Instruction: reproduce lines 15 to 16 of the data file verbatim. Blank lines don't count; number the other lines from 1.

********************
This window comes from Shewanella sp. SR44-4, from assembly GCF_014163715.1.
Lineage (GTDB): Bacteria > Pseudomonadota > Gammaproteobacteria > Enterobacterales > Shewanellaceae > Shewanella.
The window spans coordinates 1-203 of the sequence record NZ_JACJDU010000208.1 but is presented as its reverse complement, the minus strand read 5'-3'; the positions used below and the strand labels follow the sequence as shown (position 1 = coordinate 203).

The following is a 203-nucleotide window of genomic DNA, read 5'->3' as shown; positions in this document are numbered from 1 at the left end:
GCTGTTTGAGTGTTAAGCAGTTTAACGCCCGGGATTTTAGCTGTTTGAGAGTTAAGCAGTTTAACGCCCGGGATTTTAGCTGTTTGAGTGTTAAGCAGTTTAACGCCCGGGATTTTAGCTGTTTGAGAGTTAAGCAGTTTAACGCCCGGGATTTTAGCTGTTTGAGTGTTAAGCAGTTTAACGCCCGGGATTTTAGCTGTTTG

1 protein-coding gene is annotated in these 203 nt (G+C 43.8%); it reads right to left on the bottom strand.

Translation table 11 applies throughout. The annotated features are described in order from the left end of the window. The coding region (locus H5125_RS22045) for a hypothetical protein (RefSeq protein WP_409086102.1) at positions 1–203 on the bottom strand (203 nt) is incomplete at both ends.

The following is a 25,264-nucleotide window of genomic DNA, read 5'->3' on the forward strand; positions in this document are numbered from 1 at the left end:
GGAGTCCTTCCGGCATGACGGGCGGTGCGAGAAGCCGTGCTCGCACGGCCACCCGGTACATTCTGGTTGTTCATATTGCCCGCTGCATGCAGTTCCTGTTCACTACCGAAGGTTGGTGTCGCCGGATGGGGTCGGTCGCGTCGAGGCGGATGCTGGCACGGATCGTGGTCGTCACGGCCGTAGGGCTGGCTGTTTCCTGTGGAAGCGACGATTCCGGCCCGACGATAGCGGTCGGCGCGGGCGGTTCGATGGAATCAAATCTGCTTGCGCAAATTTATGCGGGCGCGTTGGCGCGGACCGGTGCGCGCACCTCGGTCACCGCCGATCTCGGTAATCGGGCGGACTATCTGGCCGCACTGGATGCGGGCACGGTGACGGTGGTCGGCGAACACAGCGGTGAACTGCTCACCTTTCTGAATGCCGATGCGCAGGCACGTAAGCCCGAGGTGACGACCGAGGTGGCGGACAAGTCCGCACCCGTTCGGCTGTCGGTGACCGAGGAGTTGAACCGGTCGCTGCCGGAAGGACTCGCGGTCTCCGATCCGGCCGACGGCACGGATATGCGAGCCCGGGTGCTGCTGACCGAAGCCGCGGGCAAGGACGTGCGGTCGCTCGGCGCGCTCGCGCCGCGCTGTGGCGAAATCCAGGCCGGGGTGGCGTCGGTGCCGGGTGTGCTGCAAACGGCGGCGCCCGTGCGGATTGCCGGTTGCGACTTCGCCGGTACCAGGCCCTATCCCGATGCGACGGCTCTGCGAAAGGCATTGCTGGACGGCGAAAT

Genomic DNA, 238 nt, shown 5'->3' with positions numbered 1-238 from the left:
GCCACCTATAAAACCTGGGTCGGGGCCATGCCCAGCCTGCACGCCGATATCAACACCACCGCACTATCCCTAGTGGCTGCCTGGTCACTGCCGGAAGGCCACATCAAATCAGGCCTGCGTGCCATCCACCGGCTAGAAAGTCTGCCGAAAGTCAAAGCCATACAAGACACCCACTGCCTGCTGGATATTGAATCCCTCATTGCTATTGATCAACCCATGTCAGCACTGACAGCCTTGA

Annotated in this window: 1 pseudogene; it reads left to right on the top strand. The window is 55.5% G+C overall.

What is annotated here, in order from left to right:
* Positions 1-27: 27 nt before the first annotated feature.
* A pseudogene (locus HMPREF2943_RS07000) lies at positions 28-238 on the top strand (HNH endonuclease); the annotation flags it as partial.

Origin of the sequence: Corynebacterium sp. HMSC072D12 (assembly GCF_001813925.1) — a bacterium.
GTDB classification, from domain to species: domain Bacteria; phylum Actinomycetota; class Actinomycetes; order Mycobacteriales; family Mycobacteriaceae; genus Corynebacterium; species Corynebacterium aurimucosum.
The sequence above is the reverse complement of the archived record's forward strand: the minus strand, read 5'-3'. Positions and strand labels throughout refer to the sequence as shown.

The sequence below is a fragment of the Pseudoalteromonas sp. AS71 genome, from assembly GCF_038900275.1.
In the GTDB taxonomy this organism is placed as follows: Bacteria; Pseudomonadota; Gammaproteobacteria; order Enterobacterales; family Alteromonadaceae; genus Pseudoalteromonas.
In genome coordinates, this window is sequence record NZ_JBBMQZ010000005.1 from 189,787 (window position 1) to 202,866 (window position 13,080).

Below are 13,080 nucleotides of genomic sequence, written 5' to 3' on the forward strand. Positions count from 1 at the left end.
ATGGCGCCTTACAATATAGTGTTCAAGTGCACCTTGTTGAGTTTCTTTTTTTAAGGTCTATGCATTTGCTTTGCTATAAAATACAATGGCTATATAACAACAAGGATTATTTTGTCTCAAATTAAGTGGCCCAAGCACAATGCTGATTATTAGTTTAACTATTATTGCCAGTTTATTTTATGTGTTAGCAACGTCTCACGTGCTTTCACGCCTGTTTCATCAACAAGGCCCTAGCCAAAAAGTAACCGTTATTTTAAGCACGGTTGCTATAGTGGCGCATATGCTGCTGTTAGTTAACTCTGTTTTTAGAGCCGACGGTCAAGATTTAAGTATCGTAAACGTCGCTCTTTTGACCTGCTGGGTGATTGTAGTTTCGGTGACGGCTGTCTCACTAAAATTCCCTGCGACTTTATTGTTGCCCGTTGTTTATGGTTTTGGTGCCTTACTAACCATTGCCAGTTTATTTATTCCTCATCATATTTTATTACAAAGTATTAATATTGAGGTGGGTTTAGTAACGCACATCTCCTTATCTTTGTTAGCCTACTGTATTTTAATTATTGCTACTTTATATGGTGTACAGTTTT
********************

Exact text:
* A pseudogene (locus HMPREF2943_RS07000) lies at positions 28-238 on the top strand (HNH endonuclease); the annotation flags it as partial.

Origin of the sequence: Corynebacterium sp. HMSC072D12 (assembly GCF_001813925.1) — a bacterium.